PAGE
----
Generally, there are 2 sets of segments each with a common anode (or cathode), to reduce the number of connections between the chip and the display. The transformer is center tapped, one side goes to one set of anodes, the other goes to the other anodes. There is a phase detection pin on the chip, it knows to output one part of the display on the fist half of the cycle, then when the mains goes to the next part of the cycle, it displays the next part.
Diode segments A,B,C,D, common anodes are on 1st half of the cycle,
Diode segments E,F,G common anodes are on the 2nd half of the cycle.
Segment A cathode is connected to segment E Cathode, similarly B and F, and C and G.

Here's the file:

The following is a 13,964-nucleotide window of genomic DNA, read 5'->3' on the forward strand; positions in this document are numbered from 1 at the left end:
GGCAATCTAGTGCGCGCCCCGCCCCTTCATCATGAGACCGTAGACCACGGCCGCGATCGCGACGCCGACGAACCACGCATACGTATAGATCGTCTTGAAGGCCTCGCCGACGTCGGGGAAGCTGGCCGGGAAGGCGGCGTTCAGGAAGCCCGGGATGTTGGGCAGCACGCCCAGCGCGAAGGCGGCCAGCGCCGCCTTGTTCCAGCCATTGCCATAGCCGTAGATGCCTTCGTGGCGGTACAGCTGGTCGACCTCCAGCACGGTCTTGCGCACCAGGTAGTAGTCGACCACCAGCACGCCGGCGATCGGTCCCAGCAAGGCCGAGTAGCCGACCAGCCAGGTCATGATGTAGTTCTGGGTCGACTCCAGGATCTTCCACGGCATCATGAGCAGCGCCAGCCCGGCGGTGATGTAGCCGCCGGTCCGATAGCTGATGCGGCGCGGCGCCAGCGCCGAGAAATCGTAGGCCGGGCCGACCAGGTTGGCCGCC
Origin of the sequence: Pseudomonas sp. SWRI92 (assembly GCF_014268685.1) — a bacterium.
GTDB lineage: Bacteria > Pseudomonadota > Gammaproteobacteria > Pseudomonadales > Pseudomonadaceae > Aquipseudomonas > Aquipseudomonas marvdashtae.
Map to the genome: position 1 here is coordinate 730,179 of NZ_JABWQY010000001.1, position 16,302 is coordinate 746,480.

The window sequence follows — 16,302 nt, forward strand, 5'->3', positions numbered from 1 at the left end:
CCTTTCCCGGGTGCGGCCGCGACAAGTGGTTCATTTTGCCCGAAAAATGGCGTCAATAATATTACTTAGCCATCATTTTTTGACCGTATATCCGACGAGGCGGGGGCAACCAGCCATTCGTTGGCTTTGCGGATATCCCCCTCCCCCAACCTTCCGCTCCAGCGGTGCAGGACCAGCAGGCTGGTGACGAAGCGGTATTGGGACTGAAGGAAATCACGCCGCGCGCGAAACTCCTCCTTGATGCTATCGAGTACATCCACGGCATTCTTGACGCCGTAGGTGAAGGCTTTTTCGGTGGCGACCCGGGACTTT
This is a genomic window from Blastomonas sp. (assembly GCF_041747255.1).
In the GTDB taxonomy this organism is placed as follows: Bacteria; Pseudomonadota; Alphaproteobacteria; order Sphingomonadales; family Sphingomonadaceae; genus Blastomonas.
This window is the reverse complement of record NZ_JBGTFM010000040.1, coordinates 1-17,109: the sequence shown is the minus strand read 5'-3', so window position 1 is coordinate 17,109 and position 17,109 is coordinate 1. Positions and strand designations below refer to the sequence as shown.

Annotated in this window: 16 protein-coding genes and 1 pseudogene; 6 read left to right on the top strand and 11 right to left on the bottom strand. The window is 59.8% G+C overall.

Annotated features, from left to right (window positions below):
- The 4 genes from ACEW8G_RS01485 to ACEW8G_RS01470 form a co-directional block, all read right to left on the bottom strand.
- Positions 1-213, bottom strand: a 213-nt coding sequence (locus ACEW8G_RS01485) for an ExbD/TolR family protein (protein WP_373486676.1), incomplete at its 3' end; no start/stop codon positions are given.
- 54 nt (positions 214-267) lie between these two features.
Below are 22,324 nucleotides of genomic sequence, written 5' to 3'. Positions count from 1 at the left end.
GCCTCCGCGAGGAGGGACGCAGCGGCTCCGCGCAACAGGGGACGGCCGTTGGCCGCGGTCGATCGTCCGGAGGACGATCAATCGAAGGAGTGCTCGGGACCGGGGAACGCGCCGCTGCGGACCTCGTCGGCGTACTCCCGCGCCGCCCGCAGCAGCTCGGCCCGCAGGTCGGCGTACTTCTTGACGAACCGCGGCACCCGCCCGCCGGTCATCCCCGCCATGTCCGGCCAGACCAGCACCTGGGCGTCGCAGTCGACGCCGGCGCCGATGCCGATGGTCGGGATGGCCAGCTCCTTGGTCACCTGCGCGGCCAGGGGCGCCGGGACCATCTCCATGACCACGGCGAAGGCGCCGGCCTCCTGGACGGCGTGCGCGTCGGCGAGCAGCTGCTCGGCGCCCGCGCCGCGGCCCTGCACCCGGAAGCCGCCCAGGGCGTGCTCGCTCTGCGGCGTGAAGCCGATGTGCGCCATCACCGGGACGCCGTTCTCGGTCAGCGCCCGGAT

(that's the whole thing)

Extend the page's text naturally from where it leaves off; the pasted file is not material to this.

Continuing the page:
The clock chip counts the mains cycles, and knows which part of the display to show at each point.
My clock draws about 60mA continuously on bright, about 40-50 on dim. The original transformer was about 5v, I'd be using a single cap and resistor on each output as a voltage doubler on a 3v transformer to provide a current limited output, this would give about 5.3v taking the diode drop into account.